A skyspace offers its visitors a place to sit and contemplate the sky through an opening in the ceiling, called an oculus, through which the only sky is visible. Buildings, trees, cell-phone towers, billboards, and traffic lights are hidden from the viewer’s sight, along with everything else that clutters the horizon and blurs the boundary between earth and the vastness beyond. The sky appears not as a vast and distant dome but as a bright, flat oval fitted smoothly into the plane of the structure’s ceiling. Dawn and sunset are often said to be the best times to visit.
Skyspaces have proven to be popular with museums and other institutions. The latest has just been completed at Pomona College in California. Pomona’s new architectural installation, was designed by the artist James Turrell. The structure was installed in a courtyard within a group of buildings that houses Pamona’s psychology, neuroscience, and linguistics and cognitive-science programs. A square oculus is in the middle of a stainless-steel canopy erected in the courtyard; a stone pool beneath it reflects the sky’s bright blue during the day and its inky darkness at night. The beautiful new skyspace installation is entitled Dividing the Light.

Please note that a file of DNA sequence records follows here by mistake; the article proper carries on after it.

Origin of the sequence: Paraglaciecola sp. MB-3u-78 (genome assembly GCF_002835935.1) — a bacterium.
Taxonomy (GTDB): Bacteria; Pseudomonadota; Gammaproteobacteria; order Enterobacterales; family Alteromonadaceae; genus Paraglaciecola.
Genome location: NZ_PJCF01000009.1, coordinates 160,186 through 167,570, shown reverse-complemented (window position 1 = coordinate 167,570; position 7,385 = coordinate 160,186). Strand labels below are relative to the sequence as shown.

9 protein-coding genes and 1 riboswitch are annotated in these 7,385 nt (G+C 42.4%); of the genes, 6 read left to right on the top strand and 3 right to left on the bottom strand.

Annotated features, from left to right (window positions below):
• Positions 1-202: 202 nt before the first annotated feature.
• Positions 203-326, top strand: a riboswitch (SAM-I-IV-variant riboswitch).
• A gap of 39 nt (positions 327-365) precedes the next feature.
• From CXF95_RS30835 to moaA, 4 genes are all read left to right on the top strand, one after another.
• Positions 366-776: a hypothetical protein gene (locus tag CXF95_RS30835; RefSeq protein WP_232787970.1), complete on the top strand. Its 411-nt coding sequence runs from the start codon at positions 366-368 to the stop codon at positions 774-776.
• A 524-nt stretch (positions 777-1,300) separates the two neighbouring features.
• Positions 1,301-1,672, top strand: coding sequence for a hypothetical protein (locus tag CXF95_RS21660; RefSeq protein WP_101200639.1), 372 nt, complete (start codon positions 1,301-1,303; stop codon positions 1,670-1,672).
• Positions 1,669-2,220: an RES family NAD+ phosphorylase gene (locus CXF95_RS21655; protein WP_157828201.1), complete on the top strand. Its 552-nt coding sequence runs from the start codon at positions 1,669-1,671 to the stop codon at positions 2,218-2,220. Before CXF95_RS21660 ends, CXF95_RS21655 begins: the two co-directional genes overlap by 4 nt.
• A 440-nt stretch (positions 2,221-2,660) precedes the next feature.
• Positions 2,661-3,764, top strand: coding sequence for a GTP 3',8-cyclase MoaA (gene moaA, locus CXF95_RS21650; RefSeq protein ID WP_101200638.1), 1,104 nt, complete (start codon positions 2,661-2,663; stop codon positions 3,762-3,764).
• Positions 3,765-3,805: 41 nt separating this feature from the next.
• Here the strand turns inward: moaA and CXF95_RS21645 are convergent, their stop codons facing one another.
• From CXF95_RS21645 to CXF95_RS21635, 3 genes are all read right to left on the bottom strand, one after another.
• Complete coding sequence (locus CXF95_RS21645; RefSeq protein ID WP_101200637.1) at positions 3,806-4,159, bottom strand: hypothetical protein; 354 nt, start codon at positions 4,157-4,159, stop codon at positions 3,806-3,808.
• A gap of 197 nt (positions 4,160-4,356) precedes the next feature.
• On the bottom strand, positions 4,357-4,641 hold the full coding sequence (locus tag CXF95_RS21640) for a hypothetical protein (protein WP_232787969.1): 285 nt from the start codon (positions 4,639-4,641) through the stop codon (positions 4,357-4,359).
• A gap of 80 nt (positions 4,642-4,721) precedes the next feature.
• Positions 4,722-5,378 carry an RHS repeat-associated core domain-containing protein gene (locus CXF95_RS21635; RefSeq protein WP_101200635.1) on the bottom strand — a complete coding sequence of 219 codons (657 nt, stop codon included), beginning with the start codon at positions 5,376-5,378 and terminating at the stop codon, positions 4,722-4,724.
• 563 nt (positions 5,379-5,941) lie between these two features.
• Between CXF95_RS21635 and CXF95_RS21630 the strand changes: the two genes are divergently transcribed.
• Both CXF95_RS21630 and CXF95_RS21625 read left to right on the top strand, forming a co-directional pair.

The Pomona College Skyspace: Dividing the Light
Interested readers will find a more detailed account of James Turrell’s work in The Chronicle of Higher Education (Subscription) here.
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